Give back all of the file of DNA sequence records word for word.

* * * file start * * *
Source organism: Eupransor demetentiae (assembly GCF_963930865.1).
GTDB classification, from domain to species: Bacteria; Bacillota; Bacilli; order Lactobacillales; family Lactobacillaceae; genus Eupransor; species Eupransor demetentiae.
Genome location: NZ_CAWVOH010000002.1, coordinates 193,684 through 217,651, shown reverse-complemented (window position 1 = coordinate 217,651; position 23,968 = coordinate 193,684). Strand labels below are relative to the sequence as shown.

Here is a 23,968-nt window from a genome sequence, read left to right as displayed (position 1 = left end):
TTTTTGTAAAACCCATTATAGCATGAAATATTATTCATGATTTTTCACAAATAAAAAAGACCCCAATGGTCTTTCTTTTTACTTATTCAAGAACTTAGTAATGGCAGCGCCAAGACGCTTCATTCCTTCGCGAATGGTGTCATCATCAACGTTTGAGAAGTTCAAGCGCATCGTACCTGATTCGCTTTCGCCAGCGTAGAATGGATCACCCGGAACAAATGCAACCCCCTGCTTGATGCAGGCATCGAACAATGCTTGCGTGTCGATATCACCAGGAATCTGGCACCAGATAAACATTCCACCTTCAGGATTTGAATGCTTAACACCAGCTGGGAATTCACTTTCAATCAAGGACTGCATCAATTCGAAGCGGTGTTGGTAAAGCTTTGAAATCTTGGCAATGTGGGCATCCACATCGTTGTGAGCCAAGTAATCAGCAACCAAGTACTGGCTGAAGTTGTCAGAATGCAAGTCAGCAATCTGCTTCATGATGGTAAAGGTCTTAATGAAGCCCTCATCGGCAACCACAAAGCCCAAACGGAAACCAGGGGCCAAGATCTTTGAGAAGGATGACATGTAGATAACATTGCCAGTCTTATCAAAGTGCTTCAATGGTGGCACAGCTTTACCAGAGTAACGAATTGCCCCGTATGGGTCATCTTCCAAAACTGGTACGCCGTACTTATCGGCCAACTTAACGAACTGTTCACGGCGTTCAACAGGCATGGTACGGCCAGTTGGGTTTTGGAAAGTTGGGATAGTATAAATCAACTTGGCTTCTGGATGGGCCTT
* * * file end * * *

Source organism: Eupransor demetentiae (assembly GCF_963930865.1).
GTDB classification, from domain to species: Bacteria; Bacillota; Bacilli; order Lactobacillales; family Lactobacillaceae; genus Eupransor; species Eupransor demetentiae.
Genome location: NZ_CAWVOH010000002.1, coordinates 193,684 through 217,651, shown reverse-complemented (window position 1 = coordinate 217,651; position 23,968 = coordinate 193,684). Strand labels below are relative to the sequence as shown.

Here is a 23,968-nt window from a genome sequence, read left to right as displayed (position 1 = left end):
TTTTTGTAAAACCCATTATAGCATGAAATATTATTCATGATTTTTCACAAATAAAAAAGACCCCAATGGTCTTTCTTTTTACTTATTCAAGAACTTAGTAATGGCAGCGCCAAGACGCTTCATTCCTTCGCGAATGGTGTCATCATCAACGTTTGAGAAGTTCAAGCGCATCGTACCTGATTCGCTTTCGCCAGCGTAGAATGGATCACCCGGAACAAATGCAACCCCCTGCTTGATGCAGGCATCGAACAATGCTTGCGTGTCGATATCACCAGGAATCTGGCACCAGATAAACATTCCACCTTCAGGATTTGAATGCTTAACACCAGCTGGGAATTCACTTTCAATCAAGGACTGCATCAATTCGAAGCGGTGTTGGTAAAGCTTTGAAATCTTGGCAATGTGGGCATCCACATCGTTGTGAGCCAAGTAATCAGCAACCAAGTACTGGCTGAAGTTGTCAGAATGCAAGTCAGCAATCTGCTTCATGATGGTAAAGGTCTTAATGAAGCCCTCATCGGCAACCACAAAGCCCAAACGGAAACCAGGGGCCAAGATCTTTGAGAAGGATGACATGTAGATAACATTGCCAGTCTTATCAAAGTGCTTCAATGGTGGCACAGCTTTACCAGAGTAACGAATTGCCCCGTATGGGTCATCTTCCAAAACTGGTACGCCGTACTTATCGGCCAACTTAACGAACTGTTCACGGCGTTCAACAGGCATGGTACGGCCAGTTGGGTTTTGGAAAGTTGGGATAGTATAAATCAACTTGGCTTCTGGATGGGCCTT